“Prove It” is one of the year’s great album cuts, as Lillie muses on someone’s unreachable romantic expectations atop an instrumental that starts off with one sparse guitar line and blooms into something at once dusky and bright. “And all the love in the world / Couldn’t fill all your need / Couldn’t build a city enough alive / For your thrill,” she laments. “Color of the Pool” features babbling streams of synths and hypnotic percussion, while the single “Diver” swells like the climactic music cue in a great coming-of-age film. 

Lillie has spoken about water being an important metaphor on I Want the Door to Open, and the best moments of the record feel like stumbling onto a beach alone at sunrise. Possibility abounds, you’re totally present and you’re able to appreciate the little components that add up to a majestic whole — whether that’s hearing one of Lillie’s reedy vocal riffs or feeling cold sand beneath your feet.

xenia rubinos una rosa album artwork

Xenia Rubinos, Una Rosa (October 15)

It’s been five years since Xenia Rubinos released Black Terry Cat, her career-making sophomore LP that blended the music of her Puerto Rican and Cuban heritage with hip-hop, R&B and the jazz she studied in college. Her latest, Una Rosa, is a towering accomplishment — rich with characters and visual imagery, and brimming with urgent purpose.

Xenia has always been a brave songwriter, unafraid of taking the powerful and corrupt to task. On “Who Shot Ya?” she laments the killing of Breonna Taylor and the lack of consequences the officers who shot her faced. With “Working All the Time,” she tackles systemic class division (“You better keep me poor and busy / Or I’d be a danger / The truth is I’m a threat / And it’s got you upset”). 

Sonically, the album is bountiful in experimentation, as she creates a new sonic context for “Una Rosa”, a song that used to play from a lamp in her abuelita’s room. She intertwines her vocals with icy synth lines on songs like “Did My Best” and “Si Llego” to create bold textures.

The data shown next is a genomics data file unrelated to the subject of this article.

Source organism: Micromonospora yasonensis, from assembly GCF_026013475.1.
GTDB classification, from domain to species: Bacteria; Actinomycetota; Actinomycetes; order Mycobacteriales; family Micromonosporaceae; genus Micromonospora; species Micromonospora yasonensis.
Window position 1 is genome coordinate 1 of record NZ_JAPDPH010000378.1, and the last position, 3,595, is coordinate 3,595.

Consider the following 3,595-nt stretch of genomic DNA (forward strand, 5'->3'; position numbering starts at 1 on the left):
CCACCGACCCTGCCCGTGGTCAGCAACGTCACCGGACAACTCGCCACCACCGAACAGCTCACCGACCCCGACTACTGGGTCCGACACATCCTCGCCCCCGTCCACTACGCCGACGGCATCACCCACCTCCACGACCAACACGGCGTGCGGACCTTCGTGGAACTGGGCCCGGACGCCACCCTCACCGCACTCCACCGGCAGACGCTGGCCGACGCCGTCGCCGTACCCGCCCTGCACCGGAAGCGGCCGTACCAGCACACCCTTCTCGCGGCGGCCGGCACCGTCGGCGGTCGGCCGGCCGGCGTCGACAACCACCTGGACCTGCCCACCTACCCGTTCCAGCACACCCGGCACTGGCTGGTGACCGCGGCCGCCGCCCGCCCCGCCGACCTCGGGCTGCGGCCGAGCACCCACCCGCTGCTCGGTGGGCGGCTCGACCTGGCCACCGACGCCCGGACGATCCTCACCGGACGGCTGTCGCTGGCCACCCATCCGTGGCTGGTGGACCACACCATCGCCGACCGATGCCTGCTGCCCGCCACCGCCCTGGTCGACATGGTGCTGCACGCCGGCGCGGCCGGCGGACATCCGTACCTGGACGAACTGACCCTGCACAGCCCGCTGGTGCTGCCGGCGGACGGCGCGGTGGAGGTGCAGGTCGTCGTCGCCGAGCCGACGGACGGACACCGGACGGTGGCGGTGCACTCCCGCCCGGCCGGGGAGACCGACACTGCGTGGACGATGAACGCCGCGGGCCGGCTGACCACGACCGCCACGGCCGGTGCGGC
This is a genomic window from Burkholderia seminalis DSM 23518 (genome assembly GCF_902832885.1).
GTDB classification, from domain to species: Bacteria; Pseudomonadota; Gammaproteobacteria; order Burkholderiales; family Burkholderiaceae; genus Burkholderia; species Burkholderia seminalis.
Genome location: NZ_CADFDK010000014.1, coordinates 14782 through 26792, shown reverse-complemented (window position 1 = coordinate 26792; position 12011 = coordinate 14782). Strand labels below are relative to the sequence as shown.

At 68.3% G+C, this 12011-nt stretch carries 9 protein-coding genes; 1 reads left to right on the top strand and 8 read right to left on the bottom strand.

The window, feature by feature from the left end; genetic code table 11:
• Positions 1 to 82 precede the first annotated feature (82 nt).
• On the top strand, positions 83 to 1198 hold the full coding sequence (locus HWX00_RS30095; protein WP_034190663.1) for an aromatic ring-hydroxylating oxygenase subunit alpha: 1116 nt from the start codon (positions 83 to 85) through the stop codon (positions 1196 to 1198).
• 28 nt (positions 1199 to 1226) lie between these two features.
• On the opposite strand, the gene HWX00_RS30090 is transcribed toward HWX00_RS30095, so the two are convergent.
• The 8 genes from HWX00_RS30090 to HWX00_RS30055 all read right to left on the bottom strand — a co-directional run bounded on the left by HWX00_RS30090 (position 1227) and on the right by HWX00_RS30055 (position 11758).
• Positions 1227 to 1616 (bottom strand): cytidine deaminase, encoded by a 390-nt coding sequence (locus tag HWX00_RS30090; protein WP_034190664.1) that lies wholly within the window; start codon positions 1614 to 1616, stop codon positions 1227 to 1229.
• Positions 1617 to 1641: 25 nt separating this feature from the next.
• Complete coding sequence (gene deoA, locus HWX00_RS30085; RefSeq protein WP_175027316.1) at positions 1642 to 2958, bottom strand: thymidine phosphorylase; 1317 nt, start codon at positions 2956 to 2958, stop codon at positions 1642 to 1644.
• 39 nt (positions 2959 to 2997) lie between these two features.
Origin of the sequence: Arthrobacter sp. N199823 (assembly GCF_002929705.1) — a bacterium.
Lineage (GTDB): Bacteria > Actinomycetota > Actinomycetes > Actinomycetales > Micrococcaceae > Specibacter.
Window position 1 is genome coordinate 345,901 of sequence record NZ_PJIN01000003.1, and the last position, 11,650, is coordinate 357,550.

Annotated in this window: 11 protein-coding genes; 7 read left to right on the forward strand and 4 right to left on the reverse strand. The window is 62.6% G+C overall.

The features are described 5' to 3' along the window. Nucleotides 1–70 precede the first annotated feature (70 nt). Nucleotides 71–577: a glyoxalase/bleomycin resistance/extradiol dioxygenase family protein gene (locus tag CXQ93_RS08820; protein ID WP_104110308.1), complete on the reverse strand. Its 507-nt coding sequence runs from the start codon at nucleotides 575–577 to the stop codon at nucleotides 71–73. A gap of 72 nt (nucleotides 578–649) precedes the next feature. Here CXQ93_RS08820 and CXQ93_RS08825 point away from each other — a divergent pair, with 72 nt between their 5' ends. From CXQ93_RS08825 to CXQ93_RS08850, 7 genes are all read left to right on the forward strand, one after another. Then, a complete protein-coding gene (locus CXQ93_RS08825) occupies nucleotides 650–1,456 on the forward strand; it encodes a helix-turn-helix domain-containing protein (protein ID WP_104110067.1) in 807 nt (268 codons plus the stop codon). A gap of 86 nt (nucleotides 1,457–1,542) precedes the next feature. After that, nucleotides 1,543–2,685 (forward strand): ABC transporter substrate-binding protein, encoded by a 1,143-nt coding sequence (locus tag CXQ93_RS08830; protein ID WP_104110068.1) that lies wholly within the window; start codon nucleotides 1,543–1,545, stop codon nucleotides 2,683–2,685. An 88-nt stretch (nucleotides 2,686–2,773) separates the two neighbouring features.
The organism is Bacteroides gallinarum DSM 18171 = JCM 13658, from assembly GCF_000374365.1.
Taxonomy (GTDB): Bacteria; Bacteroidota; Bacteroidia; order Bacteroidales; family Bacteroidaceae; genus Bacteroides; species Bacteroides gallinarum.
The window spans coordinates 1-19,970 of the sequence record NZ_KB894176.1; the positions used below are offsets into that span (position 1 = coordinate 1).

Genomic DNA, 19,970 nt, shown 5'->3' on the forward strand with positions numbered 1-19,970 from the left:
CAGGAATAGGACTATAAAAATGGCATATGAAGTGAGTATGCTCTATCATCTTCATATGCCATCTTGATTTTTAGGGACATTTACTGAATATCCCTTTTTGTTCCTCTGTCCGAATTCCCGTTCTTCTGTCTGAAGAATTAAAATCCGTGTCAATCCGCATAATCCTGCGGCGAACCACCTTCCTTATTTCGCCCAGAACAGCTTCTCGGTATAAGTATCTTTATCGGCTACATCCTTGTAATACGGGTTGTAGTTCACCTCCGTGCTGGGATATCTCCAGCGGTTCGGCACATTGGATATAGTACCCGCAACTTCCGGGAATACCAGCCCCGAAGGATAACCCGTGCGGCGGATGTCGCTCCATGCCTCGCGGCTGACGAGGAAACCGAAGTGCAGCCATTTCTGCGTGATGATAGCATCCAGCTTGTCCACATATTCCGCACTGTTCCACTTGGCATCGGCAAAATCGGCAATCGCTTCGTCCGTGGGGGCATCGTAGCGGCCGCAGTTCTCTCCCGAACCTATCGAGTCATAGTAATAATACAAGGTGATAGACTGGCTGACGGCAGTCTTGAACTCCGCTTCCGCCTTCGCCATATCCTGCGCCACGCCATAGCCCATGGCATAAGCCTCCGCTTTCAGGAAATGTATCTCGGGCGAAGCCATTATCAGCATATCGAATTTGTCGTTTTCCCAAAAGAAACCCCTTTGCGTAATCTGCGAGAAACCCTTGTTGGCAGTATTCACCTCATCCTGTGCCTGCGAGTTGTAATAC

maxo kream weight of the world album artwork

Maxo Kream, The Weight of the World (October 18)

Houston hip-hop is all about heritage, and Maxo Kream feels like the most direct link to the emotive storytelling of Scarface, Bun B and Z-Ro. Maxo went from best kept secret to a national name with 2019’s major label debut Brandon Banks, but Weight of the World is a stronger record, featuring his signature finely-etched storytelling.

Opener “CRIPSTIAN” feels like a sequel to “Meet Again,” one of the most gripping songs in his discography, in which he raps about the hardships of his loved ones and himself in vivid detail. “Codeine on my fuckin' bladder / Doctor say I'm gettin' fatter / Wealthy and not healthy, if you ask me, it don't fuckin' matter,” he laments. On “MAMA’S PURSE,” he recalls his mother shoplifting Rocawear and FUBU to keep her children happy. It’s a moving song about how our understanding of our parents can change so greatly when we reach adulthood ourselves.

Despite, or perhaps because of, his unmistakably Southern mannerisms (at one point he says “country like LeAnn Rimes”) Maxo has won fans all around the US. Just look at the features here — Tyler, the Creator on the swaggering single “BIG PERSONA,” A$AP Rocky coming to trade braggadocious bars on “STREETS ALONE” and Freddie Gibbs on the simmering, soulful “WHAT I LOOK LIKE.” Maxo does more than just hold his own, he brings them all into his world in unique ways.

moon kissed i'd like to tell you someting important album artwork

Moon Kissed, I’d Like to Tell You Something Important (October 22)

Synth-pop whirlwind Moon Kissed have been making a name for themselves around New York thanks to jubilant, high-energy live shows where the trio’s chemistry is infectious. Their second album, I’d Like to Tell You Something Important, feels like the self-contained soundtrack to a great coming-of-age film, with soaring musical highs matched with lyrical honesty.

The powerful interlude “I’ll Ask for It” includes an important message about clear consent, and “Shake // Those Feelings” sees lead singer Khaya Cohen reflecting on heartbreak with major candor. The piano-powered closer “Chameleon” features the melancholic sting of a great Adele or Billie Eilish power ballad.

But I’d Like to Tell You Something is also an absolute blast, from the femme fatale-inspired, stomp-clap opener “Bubblegum” to the shapeshifting “Shake // Those Feelings,” which starts off Strokesian before a soaring electropop bridge later gives way to a stripped-down outro. With this album, Moon Kissed has found a way to do something even seasoned bands struggle with — bottling the alchemy of their concerts into something that you can listen to again and again.

okay kaya the incompatible okay kaya album artwork

Okay Kaya, The Incompatible Okay Kaya (October 22)

Not unlike great novelists Alexandra Kleeman or Ottessa Moshfegh, Okay Kaya is one of the great post-postmodern writers of our time. Her songs are recognizable in form, but distinctly 21st century in the way they tackle sex, friendship and mental health.

Her new mixtape, The Incompatible Okay Kaya, features stripped-back, acoustic version of previous standout songs like last year’s fuzzy slacker track “Psych Ward” and 2018’s minimalist R&B slow-burn “Dance Like U”. These versions highlight Kaya’s wry, evocative lyrics (“You can peel an orange however you please / In the psych ward”) and the elegance of her voice. “Ethereal” is perhaps the most overused adjective in music writing, but it’s genuinely apt for Okay Kaya.